Corelli's famous violin piece rearranged for oboe three centuries later
One of the seminal figures of early Baroque, Arcangelo Corelli, was the master of violin which supremacy in the following centuries—and up to this day—shows his technical and pedagogical legacy.
Corelli, who may be considered one of the pioneers of orchestral direction, was extremely skilled as a conductor which had him frequently invited to organize musical performances. Most outstanding event was the one sponsored by Queen Christina for the British ambassador, and for this entertainment Corelli conducted an orchestra of 150 strings.
The style introduced by Corelli was of vital importance for the evolution of violin playing. And as a natural result, it seems, the paths most Baroque violinist-composers of Italy have taken are the ones leading to Arcangelo Corelli. However, his influence was not confined to his own country. Johann Sebastian Bach is known to have referred to him, but, above all, Corelli is considered one of Antonio Vivaldi's biggest influences.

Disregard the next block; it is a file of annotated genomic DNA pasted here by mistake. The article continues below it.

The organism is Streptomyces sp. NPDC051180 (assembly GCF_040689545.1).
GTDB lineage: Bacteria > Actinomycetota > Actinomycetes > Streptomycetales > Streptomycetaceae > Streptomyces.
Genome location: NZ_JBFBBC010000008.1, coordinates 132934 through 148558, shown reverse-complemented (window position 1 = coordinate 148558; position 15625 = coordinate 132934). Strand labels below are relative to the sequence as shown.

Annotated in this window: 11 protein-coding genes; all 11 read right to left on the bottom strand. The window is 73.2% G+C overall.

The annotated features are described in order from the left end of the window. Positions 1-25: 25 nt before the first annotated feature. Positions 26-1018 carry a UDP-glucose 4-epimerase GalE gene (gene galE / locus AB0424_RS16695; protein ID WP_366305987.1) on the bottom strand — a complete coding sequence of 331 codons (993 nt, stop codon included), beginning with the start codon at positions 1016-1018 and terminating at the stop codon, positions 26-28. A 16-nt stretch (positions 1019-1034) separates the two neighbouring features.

The famous British conductor Sir John Barbirolli arranged one of Corelli's great works for a solo oboe, replacing the violin. Thus, the Violin sonata 10 acquired new shades, and the solo line appeared clearer and softer.
Here is a good vinyl rip:
Concerto in F Major for oboe and strings
Hallé Orchestra conducted by John Barbirolli
with Evelyn Rothwell as the soloist
Recorded in 1946, at Gramophone Company